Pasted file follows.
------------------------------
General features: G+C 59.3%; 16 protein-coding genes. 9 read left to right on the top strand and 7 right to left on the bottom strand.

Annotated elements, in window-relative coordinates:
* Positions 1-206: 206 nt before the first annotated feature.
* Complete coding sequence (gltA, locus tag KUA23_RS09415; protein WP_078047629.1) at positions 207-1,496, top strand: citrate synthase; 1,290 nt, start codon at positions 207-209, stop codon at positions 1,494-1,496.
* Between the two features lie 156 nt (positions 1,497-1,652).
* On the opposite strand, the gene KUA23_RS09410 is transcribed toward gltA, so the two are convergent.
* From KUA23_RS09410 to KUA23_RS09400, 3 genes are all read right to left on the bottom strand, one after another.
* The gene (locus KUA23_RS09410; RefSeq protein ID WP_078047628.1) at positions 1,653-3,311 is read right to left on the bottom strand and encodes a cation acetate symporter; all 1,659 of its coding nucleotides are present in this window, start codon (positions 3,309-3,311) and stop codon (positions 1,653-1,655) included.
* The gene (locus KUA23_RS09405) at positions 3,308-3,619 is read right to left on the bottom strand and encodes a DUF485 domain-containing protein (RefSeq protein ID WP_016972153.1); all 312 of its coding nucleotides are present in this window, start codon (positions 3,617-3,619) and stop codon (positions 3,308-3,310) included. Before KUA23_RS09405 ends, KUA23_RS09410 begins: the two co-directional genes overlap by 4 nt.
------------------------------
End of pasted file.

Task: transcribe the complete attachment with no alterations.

General features: G+C 59.3%; 16 protein-coding genes. 9 read left to right on the top strand and 7 right to left on the bottom strand.

Annotated elements, in window-relative coordinates:
* Positions 1-206: 206 nt before the first annotated feature.
* Complete coding sequence (gltA, locus tag KUA23_RS09415; protein WP_078047629.1) at positions 207-1,496, top strand: citrate synthase; 1,290 nt, start codon at positions 207-209, stop codon at positions 1,494-1,496.
* Between the two features lie 156 nt (positions 1,497-1,652).
* On the opposite strand, the gene KUA23_RS09410 is transcribed toward gltA, so the two are convergent.
* From KUA23_RS09410 to KUA23_RS09400, 3 genes are all read right to left on the bottom strand, one after another.
* The gene (locus KUA23_RS09410; RefSeq protein ID WP_078047628.1) at positions 1,653-3,311 is read right to left on the bottom strand and encodes a cation acetate symporter; all 1,659 of its coding nucleotides are present in this window, start codon (positions 3,309-3,311) and stop codon (positions 1,653-1,655) included.
* The gene (locus KUA23_RS09405) at positions 3,308-3,619 is read right to left on the bottom strand and encodes a DUF485 domain-containing protein (RefSeq protein ID WP_016972153.1); all 312 of its coding nucleotides are present in this window, start codon (positions 3,617-3,619) and stop codon (positions 3,308-3,310) included. Before KUA23_RS09405 ends, KUA23_RS09410 begins: the two co-directional genes overlap by 4 nt.